Newspaper Page Text
VOL. XI. .
NORTH PLATTE, NEBRASKA, FRIDAY EVENING, OCTOBER 11, 1895.
GRAND CLOAK SALE
4 1-. -
AVill commence Thursday, October roth, and continue the balance of
of this month. "We invite the ladies of North Platte and vicinity to
come and examine our large line of Ladies', Misses' and Children's
Cloaks7Capes and Jackets. The latest and newest styles. We have
them in Plush, Fur, Astrachan Beaver, Melton and Cheviot in the fol
lowing lengths: 30-inch, 34-inch; 40-inch, and 44-inch.
We can sell you a jacket like above cut, the' latest thing out. at
53.95, worth S7. We can seil you a genuine Beaver jacket or cape, black
or navy blue, at $5.60, worth $10. We will sell you a cape or jacket at
SB. 45, worth $12.50. We will sell you a cape or jacket at $10.50 worth
$15; ,we will sell you a cape or jacket at $12-50 worth $18; we will sell you
a cape or jacket at S15 worth $25. Misses' jackets, sizes 12 to 18 years,
all colors, from $3.50 up. We place on our counters 200 children's cloaks,
ages 4 to 12 years, worth from $4.50 to $8, your choice at this cloak sale
for $3.85. Don't miss these bargains if you are in need of the above men
tioned goods. We can assure saving you 50 to 75 cents on every dollar
by purchasing of'USi We have too many of these goods on hand and
need room to display them. Our dry goods, shoes, etc. are still being
sold at exceedingly low" prices. Yours for Great Bargains,
THE BOSTON STORE,
JULIUS PIZER, Prop.
Of all kinds at
O. m: NEMTON'S,
Tablet 5x8 inches for one cent.
Tablet sre-brought to North Platte.
'KFablctar- A ruler or lead pencil given
iC. M. Newton's Book Store
NOETH :PITTJH5 NEB.
1 E. M.
A General Banking
s . i s ni r- a r-
y'A- M I 1
tten's Shoe Store.
- r' PRICES CUT IN TJflO.
In'order to swap shoes for money we will offer our ladies' r- . 1
J jin'e Ludlow Shoes, - - :.'.
' , . Regular price $4,00 to $4.75, at $3.00.
Here is a chance to have a fine shoe .for . a little money.
All our Men's $3.50 Shoes at $2.25.
AH oiir Boy's fine lace and button shoes, the best made,- ,
$2.50 Shoe at $1.65 $1.65 Shoe i $1 ;
A. large line of Ladies', Misses' and Children's Sliprjers
."f will be sold at prices that will -
"' Save you 1-3 to 1-2 of your money.
- Children's Shoes, the best goods that money can buy, will
be slaughtereLat the same rate.
Otten's Shoe Store.
(Old "7"sixs. Pornn StaTrXo.)-. a
exiidei & look:.
' aTNorth west corner of Courthouse square. "
1- t ":
The largest and best five-cent
The finest line of all grades of
with' every 5 and -10 cent Tablet..
F. LEFLANG-, Pres't.,
Good Teams,. T
Eicflhal AccommodatiouS for lis Fannins- hblic,
ITotice to Jiremes.
The members of the fire department
ore requested to meet at the First ward
nose house on Saturday evening, Oct.
12th, at 7:30 olock. to make arrange
ments for the firemen's annual ball.
; R.it. GsAvas, Chief.
TO THE PUS LIC.
The Ladies of the G. A. R. is an in
dependent organization, answerable to
no other order; its membership, being
limited to mothers, wives, sisters-and
daughters of honorably 'discharged boI
diers, sailors and marines of the late
rebellion; an exclusive soldiers' organi
zation. & '
It is not true that the local Circle as
sumed the name of the local Post. They
voted to take the name of that patriot
statesman, Stephen A. Douglas, and
everyone with a modicum of brains, will
concede theirrigbt to do so." What a
spectaclel A church member, a class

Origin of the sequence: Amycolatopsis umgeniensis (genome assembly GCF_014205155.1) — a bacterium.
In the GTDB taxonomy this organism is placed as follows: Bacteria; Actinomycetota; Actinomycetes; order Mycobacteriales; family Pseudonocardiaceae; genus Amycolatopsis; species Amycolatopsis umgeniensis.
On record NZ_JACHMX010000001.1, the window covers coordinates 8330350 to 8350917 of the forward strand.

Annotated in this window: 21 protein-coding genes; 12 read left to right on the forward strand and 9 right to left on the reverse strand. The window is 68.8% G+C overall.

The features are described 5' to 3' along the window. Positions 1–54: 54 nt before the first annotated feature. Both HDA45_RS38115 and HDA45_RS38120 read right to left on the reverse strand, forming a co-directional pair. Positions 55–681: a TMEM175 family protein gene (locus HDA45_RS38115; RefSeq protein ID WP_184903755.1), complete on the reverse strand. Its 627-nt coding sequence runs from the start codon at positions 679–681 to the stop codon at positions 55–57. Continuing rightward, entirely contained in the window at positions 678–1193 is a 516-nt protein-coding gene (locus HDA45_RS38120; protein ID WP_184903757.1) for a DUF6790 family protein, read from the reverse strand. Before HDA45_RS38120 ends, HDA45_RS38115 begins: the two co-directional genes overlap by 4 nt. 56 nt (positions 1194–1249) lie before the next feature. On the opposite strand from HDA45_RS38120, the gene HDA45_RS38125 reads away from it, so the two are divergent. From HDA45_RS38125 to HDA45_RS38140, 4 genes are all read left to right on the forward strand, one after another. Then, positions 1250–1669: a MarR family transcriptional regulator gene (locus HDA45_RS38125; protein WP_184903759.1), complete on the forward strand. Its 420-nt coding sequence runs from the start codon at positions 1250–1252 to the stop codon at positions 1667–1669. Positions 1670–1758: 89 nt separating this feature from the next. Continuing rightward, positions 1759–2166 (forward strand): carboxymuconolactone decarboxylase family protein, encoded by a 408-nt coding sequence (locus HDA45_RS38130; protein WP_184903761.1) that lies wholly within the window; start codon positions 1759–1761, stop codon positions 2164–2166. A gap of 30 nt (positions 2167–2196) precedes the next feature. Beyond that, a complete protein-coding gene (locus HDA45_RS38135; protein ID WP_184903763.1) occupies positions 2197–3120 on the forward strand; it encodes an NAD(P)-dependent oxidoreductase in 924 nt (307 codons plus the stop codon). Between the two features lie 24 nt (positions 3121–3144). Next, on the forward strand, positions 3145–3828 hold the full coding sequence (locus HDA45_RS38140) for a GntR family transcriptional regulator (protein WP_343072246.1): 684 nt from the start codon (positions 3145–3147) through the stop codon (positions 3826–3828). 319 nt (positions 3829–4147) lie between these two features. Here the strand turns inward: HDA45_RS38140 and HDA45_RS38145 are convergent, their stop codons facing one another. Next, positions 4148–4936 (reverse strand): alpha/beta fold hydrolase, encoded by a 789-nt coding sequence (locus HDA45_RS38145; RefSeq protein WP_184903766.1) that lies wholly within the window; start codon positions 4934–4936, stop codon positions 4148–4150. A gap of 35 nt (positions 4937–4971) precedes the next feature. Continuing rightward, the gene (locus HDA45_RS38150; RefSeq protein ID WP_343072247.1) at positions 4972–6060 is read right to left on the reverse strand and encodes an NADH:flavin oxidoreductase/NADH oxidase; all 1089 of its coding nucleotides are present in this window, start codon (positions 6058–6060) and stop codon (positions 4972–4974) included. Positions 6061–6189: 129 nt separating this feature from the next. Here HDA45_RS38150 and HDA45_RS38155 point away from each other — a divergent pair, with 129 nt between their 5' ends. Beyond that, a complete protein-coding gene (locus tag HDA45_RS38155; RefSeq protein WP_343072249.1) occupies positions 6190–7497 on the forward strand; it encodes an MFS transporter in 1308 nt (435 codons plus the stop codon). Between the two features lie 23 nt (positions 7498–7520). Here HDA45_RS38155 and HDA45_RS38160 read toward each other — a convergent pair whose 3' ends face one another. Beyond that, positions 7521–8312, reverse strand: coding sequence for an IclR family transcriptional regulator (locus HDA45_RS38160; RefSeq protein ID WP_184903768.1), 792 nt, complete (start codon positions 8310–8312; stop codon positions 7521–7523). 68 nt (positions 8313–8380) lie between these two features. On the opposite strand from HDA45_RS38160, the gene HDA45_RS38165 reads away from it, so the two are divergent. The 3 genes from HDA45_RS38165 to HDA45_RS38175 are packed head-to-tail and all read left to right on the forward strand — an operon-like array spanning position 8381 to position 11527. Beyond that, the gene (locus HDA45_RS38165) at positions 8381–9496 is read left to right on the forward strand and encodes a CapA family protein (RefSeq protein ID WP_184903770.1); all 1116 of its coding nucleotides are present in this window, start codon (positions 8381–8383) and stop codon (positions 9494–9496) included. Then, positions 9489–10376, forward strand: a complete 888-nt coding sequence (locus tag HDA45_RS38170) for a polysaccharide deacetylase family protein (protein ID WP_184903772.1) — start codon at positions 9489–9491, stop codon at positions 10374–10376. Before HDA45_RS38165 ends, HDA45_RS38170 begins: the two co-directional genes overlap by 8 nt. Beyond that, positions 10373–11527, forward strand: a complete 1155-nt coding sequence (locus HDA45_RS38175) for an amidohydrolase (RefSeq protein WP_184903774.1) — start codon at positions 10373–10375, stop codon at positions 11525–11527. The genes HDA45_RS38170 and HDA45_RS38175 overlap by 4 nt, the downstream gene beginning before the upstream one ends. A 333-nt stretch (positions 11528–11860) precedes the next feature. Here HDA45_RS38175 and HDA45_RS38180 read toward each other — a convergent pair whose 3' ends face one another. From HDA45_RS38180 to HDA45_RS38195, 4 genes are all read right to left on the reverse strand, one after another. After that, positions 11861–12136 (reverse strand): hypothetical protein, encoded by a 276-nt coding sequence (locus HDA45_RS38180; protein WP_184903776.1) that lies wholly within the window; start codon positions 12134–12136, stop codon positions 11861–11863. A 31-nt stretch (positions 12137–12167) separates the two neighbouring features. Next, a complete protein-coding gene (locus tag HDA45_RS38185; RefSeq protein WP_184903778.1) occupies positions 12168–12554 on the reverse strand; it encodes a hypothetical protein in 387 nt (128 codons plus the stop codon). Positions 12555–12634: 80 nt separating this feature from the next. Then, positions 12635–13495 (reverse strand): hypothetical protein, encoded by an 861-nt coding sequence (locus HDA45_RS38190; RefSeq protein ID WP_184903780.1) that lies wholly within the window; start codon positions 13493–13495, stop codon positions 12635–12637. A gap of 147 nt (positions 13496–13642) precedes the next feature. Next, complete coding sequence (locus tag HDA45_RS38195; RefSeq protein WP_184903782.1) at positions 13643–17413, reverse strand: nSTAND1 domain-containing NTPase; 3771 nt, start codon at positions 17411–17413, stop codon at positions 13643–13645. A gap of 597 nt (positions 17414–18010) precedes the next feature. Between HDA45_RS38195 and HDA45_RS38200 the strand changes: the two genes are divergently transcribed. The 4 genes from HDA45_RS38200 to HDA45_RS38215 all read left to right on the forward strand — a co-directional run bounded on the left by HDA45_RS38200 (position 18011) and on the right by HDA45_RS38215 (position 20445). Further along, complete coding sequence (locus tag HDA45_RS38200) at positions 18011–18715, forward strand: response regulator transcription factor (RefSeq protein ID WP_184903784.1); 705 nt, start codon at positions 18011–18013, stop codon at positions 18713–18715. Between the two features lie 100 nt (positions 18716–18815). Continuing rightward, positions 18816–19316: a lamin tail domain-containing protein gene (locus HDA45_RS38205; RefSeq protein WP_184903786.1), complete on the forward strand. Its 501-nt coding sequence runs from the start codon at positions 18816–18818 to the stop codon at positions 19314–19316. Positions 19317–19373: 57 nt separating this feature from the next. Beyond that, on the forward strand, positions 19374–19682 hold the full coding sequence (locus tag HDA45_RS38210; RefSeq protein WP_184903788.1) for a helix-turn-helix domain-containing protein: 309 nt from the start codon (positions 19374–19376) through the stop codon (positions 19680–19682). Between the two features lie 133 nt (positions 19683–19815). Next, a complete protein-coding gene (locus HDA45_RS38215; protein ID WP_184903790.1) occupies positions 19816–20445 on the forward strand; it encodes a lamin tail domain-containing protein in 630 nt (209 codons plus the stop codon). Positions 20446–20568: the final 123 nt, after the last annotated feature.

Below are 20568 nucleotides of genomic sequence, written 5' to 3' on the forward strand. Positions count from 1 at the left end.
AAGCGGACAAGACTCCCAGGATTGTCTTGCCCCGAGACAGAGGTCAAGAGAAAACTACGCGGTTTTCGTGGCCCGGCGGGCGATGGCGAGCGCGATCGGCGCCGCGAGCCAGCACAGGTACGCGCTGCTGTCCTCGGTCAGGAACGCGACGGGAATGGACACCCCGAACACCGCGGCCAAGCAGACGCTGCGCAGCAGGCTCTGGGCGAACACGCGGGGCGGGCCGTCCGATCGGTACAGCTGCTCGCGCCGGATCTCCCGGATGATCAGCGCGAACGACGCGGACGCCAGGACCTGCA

leader, commander of a Grand Army
Post who slurs the 'nearest relatives'of
his comrades; worse, the widows and
orphans of dead coairades,whom he obli
gated himself to aid and assist.
Lastly, we want the public to under
stand that we are not auxiliary to the
G. A. K. aud do not desire to be, as Past
Dept. President Mrs Hunter says: "It
would inieedbea'sad'state bt affttira to
ba auxiliary to one's own."
Mrs. Kohakna Klein, President, S. A.
Douglas Circle No. 20, It. of G. A. R.
Mary H. Ciakk, Secretary.
Massachusetts republicans,, in state
convention, uttered a practical formula
tion of the Monroe doctrine in these
words: "We believe that this hemi
sphere is no longer a subject for Europ
ean colonization, or aggressive and
oppressive occupation; that the Monroe
doctrine is a true guide for American
statesmanship, and should be maintained
toward small nations without blustering
toward great nations without cringing,
but always deliberately, temperately,
resoiutely." Small nations without
blustering, great nations without cring
ing. A safe and gentlemanly principle
toward all the world.
Rev.Dr.Talmage has had a spectacu
lar career, a path lit with burning
churches, diversified with the experi
ences of the rostrum and worldwide
travel, and .finally watered with .tbe.tears.
of old parishioners who part from him
probably forever. Now he goes to Wash
ington to sustain a superannuate, and
gradually come to full sway in his pulpit.
A preacher who combines the instincts
of the actor with the gifts of the preacher
will become a criticised man. Happy he
if his versatility do. not make as many
critics as admirers. Dr. Talmage has
the good wishes of many friends as he
essays this new field in an eventful and
useful career. Inter Ocean.
Alarmed by the growing frequency
and boldnpss of train robberies, the
officials of the Chicago & Northwestern
railway have determined to take away
from temptation of the Jesse James
species of highwaymen one of the most
luring prizes carried out over the iron
rails through the west. They have
abandoned and banished the monthly
pay car. From this time henceforth
ibis old-time institution will be a thing
only of memory to" the thousands of
Northwestern employes who have await
ed its coming every thirty days all along
the lines beeween Chicago and Omaha,
Sioux City or St. Paul. Beginning with
the current month the Northwestern
company pays its rolls by checks od
Cnicago banks instead of in currency
and gold as heretofore. This change
marks the passing of the pay car, and is
a staggering blow to the profession ot
Two men went out to look for work,
one fine September day; one held a cor
ner down, in town, and talked the hours
away. He talked with sages like him
self about the country's woes, and with
a sort of pride he viewed his old and-
ragged clothes. He doubtless thought
that work would come, and beg on
bended knees, that he would go and take
a job at herding bumble bees. For days
and weeks he stood around, and talked
of woes and wrong, and squinted round
to look for work, which did not come
along. When wintery blizzards came
along and froze the beard of man, he